Dear readers, tonight with us is a submarine‘s captain – the son of the most famous captain the Victorian-era has ever seen. He’s here to talk to us about exploring shipwrecks, aiding the oppressed, and supporting freedom fighters, abnd about the fragile international balance of power.

Tell us a little about where you grew up. What was it like there?

I was the son of a wealthy Polish count, and my life certainly had its advantages.  I received a rigorous and thorough education in Warsaw, both at schools and from Papa.  My family traveled across Europe and hosted many social functions at home.  But despite our wealth, Papa always showed concern for the less fortunate.  He never let me and my sister forget how blessed we were, and he was a champion of the downtrodden.

Did you have any favourite toys as a child? Any cherished memories?

Papa was an engineer, and he actually made some of my toys himself.  I loved spending time with him.  My favourite moments were when he and I created simple toy boats out of wood, paper, and paint.  In general, I just enjoyed being together as a family, whatever we did.  I thought our happy life would never end—until the rebellion started and the Russians destroyed us.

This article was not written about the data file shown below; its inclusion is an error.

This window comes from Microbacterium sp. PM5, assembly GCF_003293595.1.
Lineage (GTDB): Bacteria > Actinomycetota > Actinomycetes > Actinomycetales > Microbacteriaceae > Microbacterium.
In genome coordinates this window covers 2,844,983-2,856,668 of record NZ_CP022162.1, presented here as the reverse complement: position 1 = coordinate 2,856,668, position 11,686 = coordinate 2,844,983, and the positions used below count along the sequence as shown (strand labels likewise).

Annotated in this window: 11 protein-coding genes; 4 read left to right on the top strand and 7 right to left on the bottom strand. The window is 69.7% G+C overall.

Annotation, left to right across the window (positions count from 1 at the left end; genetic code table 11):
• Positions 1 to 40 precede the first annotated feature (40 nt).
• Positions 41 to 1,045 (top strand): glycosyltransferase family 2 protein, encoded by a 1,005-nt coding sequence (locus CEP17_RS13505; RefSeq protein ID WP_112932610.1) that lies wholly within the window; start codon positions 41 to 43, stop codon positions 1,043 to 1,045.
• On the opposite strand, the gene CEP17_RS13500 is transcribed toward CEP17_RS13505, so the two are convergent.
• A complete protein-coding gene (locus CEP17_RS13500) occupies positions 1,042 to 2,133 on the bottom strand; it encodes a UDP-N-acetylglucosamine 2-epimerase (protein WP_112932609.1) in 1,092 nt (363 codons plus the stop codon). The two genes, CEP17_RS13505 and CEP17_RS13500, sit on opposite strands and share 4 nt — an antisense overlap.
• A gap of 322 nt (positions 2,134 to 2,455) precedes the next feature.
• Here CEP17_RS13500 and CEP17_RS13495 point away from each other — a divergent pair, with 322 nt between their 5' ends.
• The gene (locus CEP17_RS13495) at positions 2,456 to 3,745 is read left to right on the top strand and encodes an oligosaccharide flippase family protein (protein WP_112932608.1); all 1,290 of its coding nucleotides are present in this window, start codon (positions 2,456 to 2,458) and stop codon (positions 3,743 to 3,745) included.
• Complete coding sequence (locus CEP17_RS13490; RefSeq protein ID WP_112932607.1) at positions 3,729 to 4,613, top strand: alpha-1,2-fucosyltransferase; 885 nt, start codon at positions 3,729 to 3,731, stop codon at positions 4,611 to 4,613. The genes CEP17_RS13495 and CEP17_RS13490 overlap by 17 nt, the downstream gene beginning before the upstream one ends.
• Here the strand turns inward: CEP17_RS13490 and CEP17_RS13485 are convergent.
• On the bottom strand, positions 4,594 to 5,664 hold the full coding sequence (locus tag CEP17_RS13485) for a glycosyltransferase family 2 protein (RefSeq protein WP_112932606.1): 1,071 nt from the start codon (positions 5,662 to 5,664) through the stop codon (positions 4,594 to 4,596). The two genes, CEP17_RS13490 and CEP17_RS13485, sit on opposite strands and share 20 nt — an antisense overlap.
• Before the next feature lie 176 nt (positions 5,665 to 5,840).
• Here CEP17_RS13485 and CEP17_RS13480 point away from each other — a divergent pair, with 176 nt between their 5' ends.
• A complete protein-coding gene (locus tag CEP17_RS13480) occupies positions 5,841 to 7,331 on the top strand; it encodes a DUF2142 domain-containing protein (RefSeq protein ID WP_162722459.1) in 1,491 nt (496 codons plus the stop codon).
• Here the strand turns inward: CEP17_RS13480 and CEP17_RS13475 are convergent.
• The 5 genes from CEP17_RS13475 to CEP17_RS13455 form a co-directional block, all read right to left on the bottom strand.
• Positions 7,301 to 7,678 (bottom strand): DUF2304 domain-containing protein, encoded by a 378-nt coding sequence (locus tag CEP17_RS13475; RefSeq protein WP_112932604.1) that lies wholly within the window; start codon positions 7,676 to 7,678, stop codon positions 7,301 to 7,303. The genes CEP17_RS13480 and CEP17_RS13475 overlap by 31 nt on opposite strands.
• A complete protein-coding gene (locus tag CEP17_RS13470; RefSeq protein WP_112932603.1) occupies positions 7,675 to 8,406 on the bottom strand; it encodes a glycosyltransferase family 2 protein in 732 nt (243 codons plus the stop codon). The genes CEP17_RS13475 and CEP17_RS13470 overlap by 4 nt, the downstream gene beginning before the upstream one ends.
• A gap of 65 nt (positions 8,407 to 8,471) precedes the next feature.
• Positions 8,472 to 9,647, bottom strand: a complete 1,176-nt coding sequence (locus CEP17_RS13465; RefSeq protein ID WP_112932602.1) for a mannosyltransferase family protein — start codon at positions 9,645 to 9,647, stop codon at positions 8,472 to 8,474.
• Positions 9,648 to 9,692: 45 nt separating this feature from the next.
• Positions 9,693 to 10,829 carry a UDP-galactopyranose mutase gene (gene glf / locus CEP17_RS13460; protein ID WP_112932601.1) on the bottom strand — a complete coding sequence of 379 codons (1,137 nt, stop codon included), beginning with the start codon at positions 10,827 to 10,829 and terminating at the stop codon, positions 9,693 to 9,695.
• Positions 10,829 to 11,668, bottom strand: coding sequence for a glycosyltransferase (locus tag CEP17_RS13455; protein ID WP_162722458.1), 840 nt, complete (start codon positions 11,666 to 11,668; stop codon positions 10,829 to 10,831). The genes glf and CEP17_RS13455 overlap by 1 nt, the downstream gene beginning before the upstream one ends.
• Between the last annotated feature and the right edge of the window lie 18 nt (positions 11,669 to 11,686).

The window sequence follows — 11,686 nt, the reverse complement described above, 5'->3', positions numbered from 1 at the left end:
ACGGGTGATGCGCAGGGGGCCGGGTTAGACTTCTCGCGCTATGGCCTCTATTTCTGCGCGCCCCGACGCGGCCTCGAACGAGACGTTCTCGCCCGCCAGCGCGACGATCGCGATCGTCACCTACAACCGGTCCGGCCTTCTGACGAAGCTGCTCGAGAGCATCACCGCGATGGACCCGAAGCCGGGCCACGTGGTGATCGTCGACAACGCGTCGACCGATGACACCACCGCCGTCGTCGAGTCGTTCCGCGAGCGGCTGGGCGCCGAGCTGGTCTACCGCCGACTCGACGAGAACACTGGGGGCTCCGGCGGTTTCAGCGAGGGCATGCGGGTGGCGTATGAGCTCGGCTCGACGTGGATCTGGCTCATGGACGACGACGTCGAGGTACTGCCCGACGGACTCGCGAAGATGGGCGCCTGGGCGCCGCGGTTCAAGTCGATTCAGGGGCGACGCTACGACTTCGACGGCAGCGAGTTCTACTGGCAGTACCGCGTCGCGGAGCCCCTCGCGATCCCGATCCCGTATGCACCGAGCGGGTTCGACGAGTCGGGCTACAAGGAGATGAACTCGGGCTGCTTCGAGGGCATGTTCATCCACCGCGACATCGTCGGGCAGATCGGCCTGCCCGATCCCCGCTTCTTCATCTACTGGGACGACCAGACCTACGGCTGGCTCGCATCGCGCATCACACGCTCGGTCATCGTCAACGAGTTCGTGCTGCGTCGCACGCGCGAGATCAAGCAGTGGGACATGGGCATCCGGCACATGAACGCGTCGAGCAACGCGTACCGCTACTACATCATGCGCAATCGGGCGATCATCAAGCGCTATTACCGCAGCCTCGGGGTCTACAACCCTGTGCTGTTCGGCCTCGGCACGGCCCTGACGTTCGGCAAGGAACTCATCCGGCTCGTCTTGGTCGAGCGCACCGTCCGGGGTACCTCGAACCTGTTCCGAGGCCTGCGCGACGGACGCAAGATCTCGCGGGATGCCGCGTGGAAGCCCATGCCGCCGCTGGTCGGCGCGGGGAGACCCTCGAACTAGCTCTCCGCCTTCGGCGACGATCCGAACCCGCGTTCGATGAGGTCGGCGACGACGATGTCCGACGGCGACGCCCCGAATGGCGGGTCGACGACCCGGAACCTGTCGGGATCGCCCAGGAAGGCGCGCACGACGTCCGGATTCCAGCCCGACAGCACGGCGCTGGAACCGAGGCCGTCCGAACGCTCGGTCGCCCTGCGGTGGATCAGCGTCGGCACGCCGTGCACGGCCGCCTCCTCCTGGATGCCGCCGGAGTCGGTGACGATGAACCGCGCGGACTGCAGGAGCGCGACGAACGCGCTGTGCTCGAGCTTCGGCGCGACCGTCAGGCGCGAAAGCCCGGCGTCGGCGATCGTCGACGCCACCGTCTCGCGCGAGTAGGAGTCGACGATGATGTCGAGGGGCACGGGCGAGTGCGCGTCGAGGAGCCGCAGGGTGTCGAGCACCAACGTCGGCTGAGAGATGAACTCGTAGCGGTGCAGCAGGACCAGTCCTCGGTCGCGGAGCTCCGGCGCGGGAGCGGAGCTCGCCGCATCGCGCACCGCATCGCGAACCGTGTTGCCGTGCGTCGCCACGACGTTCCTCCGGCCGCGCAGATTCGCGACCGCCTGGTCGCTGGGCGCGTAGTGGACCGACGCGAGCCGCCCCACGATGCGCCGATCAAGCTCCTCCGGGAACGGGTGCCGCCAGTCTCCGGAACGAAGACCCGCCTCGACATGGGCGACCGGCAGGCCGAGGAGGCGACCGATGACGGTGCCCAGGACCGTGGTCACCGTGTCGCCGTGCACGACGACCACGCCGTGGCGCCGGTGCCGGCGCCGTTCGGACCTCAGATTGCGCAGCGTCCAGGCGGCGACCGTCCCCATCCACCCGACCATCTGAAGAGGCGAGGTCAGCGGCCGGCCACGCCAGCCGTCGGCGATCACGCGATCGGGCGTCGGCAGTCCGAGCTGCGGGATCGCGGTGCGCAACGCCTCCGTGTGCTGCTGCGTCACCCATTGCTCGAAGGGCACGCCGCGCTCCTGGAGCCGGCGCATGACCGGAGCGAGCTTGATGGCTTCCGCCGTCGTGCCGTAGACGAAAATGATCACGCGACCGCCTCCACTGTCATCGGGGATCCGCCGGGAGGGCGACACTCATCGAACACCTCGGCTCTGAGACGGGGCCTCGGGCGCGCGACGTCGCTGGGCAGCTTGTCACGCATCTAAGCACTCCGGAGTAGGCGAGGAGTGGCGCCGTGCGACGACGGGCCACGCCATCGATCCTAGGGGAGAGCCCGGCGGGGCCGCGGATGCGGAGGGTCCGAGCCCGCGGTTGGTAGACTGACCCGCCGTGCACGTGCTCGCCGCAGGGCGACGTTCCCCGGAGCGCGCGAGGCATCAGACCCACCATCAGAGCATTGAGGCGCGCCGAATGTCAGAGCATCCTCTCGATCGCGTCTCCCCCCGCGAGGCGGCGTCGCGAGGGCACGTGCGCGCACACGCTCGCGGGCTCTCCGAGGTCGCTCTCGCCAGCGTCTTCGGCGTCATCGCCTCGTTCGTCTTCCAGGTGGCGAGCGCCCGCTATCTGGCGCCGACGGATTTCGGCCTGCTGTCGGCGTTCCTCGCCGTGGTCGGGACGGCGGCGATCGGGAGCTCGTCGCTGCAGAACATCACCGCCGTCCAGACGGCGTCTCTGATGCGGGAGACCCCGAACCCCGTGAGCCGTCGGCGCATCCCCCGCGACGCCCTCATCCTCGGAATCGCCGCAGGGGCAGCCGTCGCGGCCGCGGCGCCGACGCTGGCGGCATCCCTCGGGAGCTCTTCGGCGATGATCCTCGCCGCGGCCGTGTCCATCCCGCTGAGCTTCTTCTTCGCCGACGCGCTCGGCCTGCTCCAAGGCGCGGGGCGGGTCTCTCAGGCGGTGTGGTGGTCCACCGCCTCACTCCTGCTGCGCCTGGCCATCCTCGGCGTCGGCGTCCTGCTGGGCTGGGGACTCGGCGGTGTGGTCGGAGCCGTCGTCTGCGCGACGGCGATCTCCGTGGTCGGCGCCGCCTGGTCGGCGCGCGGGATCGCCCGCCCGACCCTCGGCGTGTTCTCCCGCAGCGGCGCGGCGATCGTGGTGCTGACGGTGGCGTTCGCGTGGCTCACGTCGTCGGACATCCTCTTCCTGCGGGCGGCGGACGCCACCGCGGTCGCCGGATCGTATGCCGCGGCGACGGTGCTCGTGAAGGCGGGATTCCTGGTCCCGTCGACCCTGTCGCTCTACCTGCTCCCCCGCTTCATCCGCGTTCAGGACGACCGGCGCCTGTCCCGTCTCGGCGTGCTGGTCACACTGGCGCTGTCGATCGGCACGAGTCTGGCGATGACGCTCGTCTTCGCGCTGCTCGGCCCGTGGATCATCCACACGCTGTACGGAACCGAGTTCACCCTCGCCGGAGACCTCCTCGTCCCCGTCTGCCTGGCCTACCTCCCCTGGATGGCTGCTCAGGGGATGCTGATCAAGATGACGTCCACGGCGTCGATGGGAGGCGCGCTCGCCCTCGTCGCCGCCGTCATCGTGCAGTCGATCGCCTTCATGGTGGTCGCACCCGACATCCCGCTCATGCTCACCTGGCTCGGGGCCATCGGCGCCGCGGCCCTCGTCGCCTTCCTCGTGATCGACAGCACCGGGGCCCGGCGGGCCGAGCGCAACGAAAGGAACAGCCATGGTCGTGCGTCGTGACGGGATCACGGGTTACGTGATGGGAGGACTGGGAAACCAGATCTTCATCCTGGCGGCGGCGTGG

What do you do now?

I am captain of the NAUTILUS, the magnificent submarine Papa built and sailed in for many years.  My crew and I explore the oceans to further man’s scientific knowledge of them.  We also gather wealth from sunken treasure ships of old and use it to help finance independence movements around the world.  The oppressed find allies in us.  Some of my activities draw (unwanted) attention from the nations, particularly Britain and America.  We are no threat to them, so they should let us be.

What can you tell us about your latest adventure?

In the last couple of years, we have been significantly involved in a certain island nation’s fight for independence.  We made a bit of military history in the process, I might add.  After that, circumstances forced us to take on the task of confronting a dangerous man in an even more dangerous ship who was trying to bring a mighty nation to its knees.  If a powerful country can be so threatened, what hope would the poor and defenseless have against such an adversary?